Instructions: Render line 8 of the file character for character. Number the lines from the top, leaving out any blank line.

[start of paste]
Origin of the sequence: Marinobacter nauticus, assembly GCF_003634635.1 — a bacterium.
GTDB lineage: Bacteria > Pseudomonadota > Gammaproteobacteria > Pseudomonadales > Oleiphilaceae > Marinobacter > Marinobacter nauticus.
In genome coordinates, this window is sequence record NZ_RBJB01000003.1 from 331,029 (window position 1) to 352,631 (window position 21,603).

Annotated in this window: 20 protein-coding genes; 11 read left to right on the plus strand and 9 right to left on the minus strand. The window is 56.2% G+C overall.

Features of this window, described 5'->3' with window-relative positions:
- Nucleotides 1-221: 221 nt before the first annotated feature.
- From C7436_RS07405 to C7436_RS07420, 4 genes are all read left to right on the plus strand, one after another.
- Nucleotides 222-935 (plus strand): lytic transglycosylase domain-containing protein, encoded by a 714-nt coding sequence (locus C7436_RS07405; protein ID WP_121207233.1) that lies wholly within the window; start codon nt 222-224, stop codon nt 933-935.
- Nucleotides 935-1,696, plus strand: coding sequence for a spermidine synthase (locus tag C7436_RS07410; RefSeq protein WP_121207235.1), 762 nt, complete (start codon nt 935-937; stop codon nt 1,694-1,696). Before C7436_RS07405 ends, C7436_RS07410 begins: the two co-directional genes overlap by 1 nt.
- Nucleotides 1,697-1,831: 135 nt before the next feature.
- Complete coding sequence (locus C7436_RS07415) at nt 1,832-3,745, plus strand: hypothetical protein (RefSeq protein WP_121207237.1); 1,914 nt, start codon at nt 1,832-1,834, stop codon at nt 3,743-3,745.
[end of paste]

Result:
- Nucleotides 222-935 (plus strand): lytic transglycosylase domain-containing protein, encoded by a 714-nt coding sequence (locus C7436_RS07405; protein ID WP_121207233.1) that lies wholly within the window; start codon nt 222-224, stop codon nt 933-935.